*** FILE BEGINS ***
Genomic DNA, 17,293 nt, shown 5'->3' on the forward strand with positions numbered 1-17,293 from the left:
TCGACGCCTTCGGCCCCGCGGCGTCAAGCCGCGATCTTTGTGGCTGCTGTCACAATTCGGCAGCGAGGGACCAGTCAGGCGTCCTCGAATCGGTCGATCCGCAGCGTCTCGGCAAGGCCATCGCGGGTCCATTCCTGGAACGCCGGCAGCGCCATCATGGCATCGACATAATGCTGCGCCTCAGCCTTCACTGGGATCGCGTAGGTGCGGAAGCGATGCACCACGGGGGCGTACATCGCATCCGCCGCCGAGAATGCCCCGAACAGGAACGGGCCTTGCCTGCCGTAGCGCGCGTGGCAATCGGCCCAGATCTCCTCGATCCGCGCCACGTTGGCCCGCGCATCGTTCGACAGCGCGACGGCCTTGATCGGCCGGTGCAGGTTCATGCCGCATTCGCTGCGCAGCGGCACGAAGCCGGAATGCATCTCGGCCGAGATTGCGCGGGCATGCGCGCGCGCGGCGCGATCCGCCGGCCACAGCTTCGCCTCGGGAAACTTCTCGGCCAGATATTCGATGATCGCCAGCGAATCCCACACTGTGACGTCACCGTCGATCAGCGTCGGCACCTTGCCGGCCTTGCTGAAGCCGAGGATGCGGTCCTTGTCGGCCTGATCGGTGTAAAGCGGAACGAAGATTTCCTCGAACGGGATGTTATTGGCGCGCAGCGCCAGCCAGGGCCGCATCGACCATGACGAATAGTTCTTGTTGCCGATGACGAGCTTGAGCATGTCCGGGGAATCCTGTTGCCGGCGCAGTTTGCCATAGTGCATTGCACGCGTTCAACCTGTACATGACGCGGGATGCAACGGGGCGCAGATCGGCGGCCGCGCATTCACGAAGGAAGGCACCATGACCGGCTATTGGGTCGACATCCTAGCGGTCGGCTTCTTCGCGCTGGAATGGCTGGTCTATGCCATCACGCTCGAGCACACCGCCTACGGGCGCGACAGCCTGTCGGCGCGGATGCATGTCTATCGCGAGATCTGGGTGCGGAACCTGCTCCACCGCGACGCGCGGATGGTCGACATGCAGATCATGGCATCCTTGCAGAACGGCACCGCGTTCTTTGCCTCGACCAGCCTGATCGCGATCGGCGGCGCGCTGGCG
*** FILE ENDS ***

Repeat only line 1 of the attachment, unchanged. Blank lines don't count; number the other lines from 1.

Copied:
Genomic DNA, 17,293 nt, shown 5'->3' on the forward strand with positions numbered 1-17,293 from the left: